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CNN LIVE TODAY
Police Arrest Two Duke Lacrosse Players in Rape Investigation; Rumsfeld Offensive; The Mighty Pen; Marking the Centennial of the San Francisco Earthquake
Aired April 18, 2006 - 10:00 ET
THIS IS A RUSH TRANSCRIPT. THIS COPY MAY NOT BE IN ITS FINAL FORM AND MAY BE UPDATED.
DARYN KAGAN, CNN ANCHOR: We'll go ahead and get started. Big news happening out of North Carolina. The handcuffs come out at Duke. Police arrest two lacrosse players in the ongoing rape investigation. The prosecutor says the third man could be taken into custody very soon. Reade Seligmann and Collin Finnerty are charged with rape and kidnapping. Seligmann posted a $400,000 bond. Finnerty is in the process of doing the same thing. They were led into jail before dawn this morning. A woman who had been hired as a stripper says three players attacked her at an off-campus party last month.
CNN's Alina Cho is in Durham as this case unfolds this morning. Alina, what can you tell us in addition -- additional information about these two young men who have been arrested?
ALINA CHO, CNN CORRESPONDENT: Well, a lot of information coming into us right now, Daryn. It has been a very busy morning here in Durham. I do have in my hand a copy of the arrest report which details the charges. Here is what we can tell you about the suspects.
First to Reade Seligmann. He is a 20-year-old sophomore at Duke, a lacrosse player from Essex Fells, New Jersey. The second suspect, Collin Finnerty, 19-year-old sophomore from Garden City, New York. Both are charged with first-degree rape, first-degree forcible rape and kidnapping. Bond was set this morning at $400,000 a piece. Seligmann posted bond and we understand Finnerty is in the process of doing so right now.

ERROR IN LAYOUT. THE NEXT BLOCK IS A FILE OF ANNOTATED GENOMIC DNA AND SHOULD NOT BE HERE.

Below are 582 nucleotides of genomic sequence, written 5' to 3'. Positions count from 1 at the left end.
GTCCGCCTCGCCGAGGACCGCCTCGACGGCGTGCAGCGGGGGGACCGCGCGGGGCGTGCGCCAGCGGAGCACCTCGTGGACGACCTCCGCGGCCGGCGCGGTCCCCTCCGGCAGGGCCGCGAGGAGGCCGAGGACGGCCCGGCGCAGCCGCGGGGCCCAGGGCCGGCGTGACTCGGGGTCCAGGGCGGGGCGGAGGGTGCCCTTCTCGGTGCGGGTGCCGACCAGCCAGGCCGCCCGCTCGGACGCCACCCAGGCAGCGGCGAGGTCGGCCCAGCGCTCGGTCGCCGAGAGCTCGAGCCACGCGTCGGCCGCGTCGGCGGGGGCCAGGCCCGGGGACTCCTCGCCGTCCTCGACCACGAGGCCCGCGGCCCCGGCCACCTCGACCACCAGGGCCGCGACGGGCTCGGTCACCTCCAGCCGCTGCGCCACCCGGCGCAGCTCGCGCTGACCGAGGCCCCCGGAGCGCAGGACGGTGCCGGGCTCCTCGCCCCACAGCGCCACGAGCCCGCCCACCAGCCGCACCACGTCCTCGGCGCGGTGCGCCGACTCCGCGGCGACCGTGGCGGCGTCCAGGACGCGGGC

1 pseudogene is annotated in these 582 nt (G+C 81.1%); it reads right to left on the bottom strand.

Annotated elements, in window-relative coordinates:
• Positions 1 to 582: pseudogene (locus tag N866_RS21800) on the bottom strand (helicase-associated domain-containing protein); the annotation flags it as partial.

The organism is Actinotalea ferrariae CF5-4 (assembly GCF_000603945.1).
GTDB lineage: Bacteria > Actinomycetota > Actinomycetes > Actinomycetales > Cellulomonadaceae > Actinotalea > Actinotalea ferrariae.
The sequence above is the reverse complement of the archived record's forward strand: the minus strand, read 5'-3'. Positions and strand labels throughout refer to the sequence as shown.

Both arrived at the county jail very early this morning around 5:00 a.m. Eastern Time in what one defense attorney called an arranged arrest. Seligmann was wearing a yellow shirt and jeans, Finnerty in jacket and tie. Both were led away in handcuffs and both said nothing as they were led into the jail. Now an attorney for Seligmann did speak to reporters earlier this morning. Here's some of what he had to say.
(BEGIN VIDEO CLIP)
KIRK OSBORN, SELIGMANN'S ATTORNEY: Like I say, it's hard to put in words the unfairness and the injustice of this indictment. We look forward to showing that he is absolutely innocent as soon as we can.
(END VIDEO CLIP)
CHO: That was Attorney Kirk Osborn who called his client, Reade Seligmann and his family, good, strong people. Incidentally, Daryn, he is in the building behind me right now in court working very hard on this case.
KAGAN: So, Alina, the original complaint, I thought, had three alleged assailants but only two people have been arrested so far. What about a third possible arrest?
CHO: Well, that's right. I mean, you know, a lot of people, when the indictments were handed up yesterday, were asking the question, why two arrests, not three arrests, since the alleged victim did accuse three lacrosse players of rape?
Well, we do have an answer to that question. The district attorney, Michael Nifong, just a moment ago released this statement, and I'm going to read part of it to you. It says, "it had been my hope to be able to charge all three of the assailants at the same time, but the evidence available to me at this moment does not permit that. Investigation into the identity of the third assailant will continue in the hope that he can also be identified with certainty."